I just saw your message above. I found the reference to “21 March 1811 State vs. William Tolliver murder John and Susannah Buryon” in “Superior Court Minutes, “Wilkes Genealogical Society Bulletin, Winter 1982 v. 16 # 4, page 21.

    Just today I did a Google search and found a book Robert Henry: A Western Carolina Patriot by Richard Russell which had a short reference to the Tolliver trial on p 73. In a footnote, the author says that the original court minutes are in the NC Archives record CR 104.311.1 I will be going to the Archives in May and will see if I can discover more.

    I am descended from George Reeves, Sr. and his first wife? through his daughter Elizabeth Reeves who married Samuel Phipps of Alleghany County, NC. I am attempting to find a link to George Reeves who had married a daughter of Joshua Epps in Halifax Virginia. I am focusing on GR’s early land records in North Carolina to find out if he is the same man who died in Grayson County, Virginia.
    Pam

    • You might want to see the other blog, Phipps Genealogy at phippsgenealogy.wordpress.com, for much more about the George Reeves/Samuel Phipps relationship (use the search box).
      Any further info would be most welcome.

  3. Pam,
    If your theory is correct, based on what is said….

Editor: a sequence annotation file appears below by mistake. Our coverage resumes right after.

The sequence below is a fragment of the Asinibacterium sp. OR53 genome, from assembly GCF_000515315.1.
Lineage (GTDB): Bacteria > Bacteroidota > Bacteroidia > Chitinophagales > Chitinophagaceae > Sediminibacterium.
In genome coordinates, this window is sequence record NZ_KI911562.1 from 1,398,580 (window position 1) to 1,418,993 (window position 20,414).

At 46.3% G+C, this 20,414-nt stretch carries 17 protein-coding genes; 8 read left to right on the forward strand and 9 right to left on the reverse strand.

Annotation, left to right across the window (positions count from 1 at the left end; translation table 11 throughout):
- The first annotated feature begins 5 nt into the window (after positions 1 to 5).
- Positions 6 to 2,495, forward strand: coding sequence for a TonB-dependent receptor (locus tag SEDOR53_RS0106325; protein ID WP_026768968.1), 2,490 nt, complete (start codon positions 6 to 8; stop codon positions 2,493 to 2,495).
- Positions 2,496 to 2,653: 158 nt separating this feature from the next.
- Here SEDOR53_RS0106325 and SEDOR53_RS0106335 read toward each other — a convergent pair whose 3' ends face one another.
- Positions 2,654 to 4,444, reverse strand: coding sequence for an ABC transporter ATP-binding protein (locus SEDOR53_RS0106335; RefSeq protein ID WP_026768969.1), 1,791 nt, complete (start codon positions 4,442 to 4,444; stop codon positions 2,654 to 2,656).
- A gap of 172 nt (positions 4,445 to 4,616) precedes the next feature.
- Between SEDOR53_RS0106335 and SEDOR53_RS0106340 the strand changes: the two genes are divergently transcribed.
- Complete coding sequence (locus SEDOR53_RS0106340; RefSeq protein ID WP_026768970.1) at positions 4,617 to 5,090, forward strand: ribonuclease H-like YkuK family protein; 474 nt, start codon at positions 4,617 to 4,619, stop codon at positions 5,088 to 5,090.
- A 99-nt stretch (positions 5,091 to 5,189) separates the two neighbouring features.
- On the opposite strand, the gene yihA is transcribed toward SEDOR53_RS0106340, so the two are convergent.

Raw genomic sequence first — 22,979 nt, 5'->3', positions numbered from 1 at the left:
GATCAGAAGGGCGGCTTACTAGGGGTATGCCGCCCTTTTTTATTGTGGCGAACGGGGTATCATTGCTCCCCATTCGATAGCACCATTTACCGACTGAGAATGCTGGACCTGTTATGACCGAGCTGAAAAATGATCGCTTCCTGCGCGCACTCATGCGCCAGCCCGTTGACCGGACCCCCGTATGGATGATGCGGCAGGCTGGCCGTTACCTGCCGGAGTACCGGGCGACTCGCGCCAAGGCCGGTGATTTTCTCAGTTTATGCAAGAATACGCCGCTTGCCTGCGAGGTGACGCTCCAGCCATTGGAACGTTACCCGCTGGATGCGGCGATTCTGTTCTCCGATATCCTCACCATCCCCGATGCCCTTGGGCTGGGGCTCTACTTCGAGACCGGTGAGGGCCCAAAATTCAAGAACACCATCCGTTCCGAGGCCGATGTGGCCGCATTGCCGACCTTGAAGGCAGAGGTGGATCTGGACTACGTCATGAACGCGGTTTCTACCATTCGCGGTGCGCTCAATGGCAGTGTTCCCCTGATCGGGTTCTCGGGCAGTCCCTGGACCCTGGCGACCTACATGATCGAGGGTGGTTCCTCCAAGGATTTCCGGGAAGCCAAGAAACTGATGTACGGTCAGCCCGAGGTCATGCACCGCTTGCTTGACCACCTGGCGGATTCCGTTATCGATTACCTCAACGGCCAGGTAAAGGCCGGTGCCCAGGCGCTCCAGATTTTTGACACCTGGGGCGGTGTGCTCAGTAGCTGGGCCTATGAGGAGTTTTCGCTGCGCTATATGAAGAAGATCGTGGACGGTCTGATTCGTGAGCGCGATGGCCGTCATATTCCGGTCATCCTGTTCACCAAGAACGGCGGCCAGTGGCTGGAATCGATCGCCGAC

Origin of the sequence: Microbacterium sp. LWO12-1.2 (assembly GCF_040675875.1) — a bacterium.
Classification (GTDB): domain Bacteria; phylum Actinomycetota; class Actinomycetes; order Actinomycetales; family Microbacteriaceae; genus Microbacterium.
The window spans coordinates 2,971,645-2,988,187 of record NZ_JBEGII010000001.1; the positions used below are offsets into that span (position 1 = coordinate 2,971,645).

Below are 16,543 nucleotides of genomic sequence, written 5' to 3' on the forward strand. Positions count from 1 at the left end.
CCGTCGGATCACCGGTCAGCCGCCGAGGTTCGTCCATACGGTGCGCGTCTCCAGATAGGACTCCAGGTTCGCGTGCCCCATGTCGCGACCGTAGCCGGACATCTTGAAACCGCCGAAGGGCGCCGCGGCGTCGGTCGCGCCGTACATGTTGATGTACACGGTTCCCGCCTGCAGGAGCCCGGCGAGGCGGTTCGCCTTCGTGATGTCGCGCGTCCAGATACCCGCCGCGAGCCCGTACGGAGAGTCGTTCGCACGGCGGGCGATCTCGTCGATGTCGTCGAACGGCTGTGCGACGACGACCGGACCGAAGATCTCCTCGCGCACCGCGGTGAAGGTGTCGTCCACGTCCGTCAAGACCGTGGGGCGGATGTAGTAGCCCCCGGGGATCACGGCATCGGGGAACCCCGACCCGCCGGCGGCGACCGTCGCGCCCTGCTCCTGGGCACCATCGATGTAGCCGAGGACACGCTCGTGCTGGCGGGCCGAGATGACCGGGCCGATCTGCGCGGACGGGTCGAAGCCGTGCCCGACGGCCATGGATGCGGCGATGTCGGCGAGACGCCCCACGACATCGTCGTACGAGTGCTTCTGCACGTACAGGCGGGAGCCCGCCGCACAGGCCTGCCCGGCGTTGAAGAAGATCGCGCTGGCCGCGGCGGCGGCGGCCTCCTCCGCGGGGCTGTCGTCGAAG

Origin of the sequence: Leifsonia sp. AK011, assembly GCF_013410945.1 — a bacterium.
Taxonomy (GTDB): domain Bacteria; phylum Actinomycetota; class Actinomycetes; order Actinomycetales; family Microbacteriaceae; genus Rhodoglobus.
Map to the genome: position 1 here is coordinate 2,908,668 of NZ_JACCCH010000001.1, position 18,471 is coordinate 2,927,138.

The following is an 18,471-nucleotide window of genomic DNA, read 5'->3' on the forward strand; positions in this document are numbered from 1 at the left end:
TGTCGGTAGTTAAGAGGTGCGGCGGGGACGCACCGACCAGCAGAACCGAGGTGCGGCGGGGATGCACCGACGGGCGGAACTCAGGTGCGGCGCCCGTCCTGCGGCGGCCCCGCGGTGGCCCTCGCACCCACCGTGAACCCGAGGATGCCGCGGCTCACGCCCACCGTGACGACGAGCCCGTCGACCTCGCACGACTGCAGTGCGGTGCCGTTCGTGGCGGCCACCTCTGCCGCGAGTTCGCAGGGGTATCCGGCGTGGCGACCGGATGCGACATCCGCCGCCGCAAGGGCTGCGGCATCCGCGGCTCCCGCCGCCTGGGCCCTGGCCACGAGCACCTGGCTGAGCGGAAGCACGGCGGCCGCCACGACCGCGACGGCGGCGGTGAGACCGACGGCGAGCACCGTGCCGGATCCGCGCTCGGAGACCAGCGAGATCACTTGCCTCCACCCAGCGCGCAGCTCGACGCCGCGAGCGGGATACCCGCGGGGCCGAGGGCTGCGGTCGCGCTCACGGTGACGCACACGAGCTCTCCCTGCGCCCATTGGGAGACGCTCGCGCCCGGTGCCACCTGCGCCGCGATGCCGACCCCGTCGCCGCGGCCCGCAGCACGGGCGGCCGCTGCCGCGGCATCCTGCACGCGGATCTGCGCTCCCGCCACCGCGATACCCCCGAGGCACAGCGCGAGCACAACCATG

Tradition says that Tolliver was acquitted at Wilkesboro on the ground that Reeves had attempted liberties with Tolliver’s wife.
    George Reeves would have been “attemting liberties” with his sister.

  4. The murdered man was George Reeves, son of Lt. George Reeves. Father and son died ca 1810/1811 both leaving widows named Jane. Both estates were settled in the Grayson County, Virginia courts.

    The murderer may have been William Tolliver son of John who married George and Jane Burton Reeves daughter Susannah. I have researched the case in the Wilkes County Court Minutes, but have only found brief references to the case such as “21 March 1811 State vs. William Tolliver murder John and Susannah Buryon (NOTE: is this Burton???) as witnesses failed to appear; John Higgins a witness was absent.” Could this be John Burton and wife Susannah Stamper?

    Deeds in Grayson County related to the land of George Reeves Sr. over the next several decades stop mentioning William after 1811 but Susannah (Reeves) Tolliver continues to be listed alone as late as 1832.

    Does anyone know what happened to the acquitted William Tolliver?

    • Bob Burton in Perry, GA

      Pam:

      I would like to chat with you concerning what you found exactly in the Court minutes of Ashe and Wilkes counties. I recently posted a message in the Toliver Family page of Genforum.com, showing numerous citations that I have located. I would love to hear directly from you.

      Bob Burton in Perry, GA

      • Pamela Brett

        I will be at the NC Archives next week and will post any new findings on the George Reeves murder case and any other information on the Reeves/Phipps/Burton and allied lines.
        Pam in Berkeley, CA